Sam Peckinpah’s 1971 film Straw Dogs opens with Susan George’s character walking around bra-less. It’s somewhat shocking, feasibly erotic, and inarguably provocative. Is she a sex object, a tease, or merely cold? All we know is that she is quite obviously bra-less and married to David Sumner (Dustin Hoffman). Straw Dogs takes audiences places where they would not feel comfortable.
Straw Dogs felt the heat of that discomfort when it was released. It was trimmed to get an R rating, was banned in England for 30 years, and Pauline Kael called it “the first American film that is a fascist piece of art.” This is due not only to the subject matter of the piece, but because of two key scenes, one featuring rape (or violent sex) and the other featuring murder (or justifiable homicide), depending on how we look at it.
Straw Dogs follows David and Amy Sumner as they relocate to a small Cornish village – where Amy grew up – so David can research experimental mathematics. Upon their arrival, Amy runs into Charlie Venner (Del Tenney), whom she used to date. Though Amy feels at home, David is out of place among the more masculine men in town, in particular local trouble-maker Tom Hedden (Peter Vaughan). He also finds it hard to address things that bother him — like how long it’s taking Norman Scutt (Ken Hutchinson) to finish the garage roof. And when David and Amy are alone together, it’s obvious that their marriage is not healthy. He doesn’t respect her intelligence and often exhibits passive-aggressive behavior with her (and others, like Scutt). When Amy wants to have sex, David finds himself easily distracted.
Noting that Venner has an interest in his wife, it seems odd that David invites him and one of his friends to work on the roof. But he does (one might interpret this as a classist way to invoke authority), joining Scutt and Chris Cawsey (Jim Norton), the ratcatcher. But once the boys start working together, Amy’s cat is found hung dead in their closet. And when she wants David to question the boys on who did it, he instead gets them to help hang a bear trap in the living room. The turning point for everyone occurs when David accepts an invitation to go hunting – meanwhile, Charlie goes back to the house to seduce/rape Amy. Such leads to a third act where characters are pitted up against each for reasons that have little to do with why they’re opposed to each other.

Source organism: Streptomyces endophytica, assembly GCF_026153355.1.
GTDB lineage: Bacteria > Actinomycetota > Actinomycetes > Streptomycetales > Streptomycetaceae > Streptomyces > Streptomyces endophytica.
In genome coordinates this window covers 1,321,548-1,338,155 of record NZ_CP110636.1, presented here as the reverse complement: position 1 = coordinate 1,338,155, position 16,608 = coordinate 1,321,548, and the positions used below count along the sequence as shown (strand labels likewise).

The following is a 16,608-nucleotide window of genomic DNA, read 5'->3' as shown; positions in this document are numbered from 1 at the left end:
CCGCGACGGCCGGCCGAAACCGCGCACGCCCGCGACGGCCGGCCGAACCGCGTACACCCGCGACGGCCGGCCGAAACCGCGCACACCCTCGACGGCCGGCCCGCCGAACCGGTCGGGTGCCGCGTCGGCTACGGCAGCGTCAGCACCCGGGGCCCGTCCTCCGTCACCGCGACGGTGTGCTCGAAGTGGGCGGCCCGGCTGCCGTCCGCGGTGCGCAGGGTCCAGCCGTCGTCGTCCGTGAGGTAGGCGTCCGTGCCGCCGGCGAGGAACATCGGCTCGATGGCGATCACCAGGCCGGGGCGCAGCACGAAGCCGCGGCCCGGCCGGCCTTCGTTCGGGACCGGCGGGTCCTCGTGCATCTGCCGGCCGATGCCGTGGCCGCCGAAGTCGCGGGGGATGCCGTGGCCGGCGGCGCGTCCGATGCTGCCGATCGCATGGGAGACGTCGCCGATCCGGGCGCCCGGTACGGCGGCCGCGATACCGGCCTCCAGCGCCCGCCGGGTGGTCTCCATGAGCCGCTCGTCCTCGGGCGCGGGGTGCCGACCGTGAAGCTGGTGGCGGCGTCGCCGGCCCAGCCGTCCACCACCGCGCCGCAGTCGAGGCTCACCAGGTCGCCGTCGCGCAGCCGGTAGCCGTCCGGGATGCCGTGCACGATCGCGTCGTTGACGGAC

It is this third-act violence in Straw Dogs that most closely ties into Peckinpah’s other work, but Straw Dogs shouldn’t be read as a western. In fact, it can be a tenuous connection: Genre elements may be apparent, but Peckinpah mercilessly undercuts the heroics of them. The film is about man’s relationship to violence, and whether the main character is justified or justified, Peckinpah fills the film with horrific and yet often striking violence.
It’s hard not to be made queasy by the film’s sequences of violence and rape, but Peckinpah was fascinated by the Nietzscheian Abyss, and this film may be the purest expression of that fascination. It’s not a war film or a western, and there’s nothing here to further remove the story from ordinary daily life. In Straw Dogs no decisive event comes without gray elements. One can watch the picture as a commentary on the price of chest-thumping, or even as a straightforward action film. But it’s safe to say Peckinpah didn’t want the movie to offer any easy answers. The fact that Straw Dogs can be interpreted differently by different viewers and though repeated viewings is what makes it such a breathtaking piece of art. Straw Dogs is not fun to watch, but it’s a singular and powerful experience that is truly a great work of art.
Fox/MGM’s Blu-ray presents the film in widescreen (1.78:1) and in 5.1 DTS-HD surround. The picture quality is a bit grainy, but otherwise good. In direct comparison to the Criterion edition DVD its color palette is more muted, but has less color noise. Extras are limited to a theatrical trailer and three TV spots.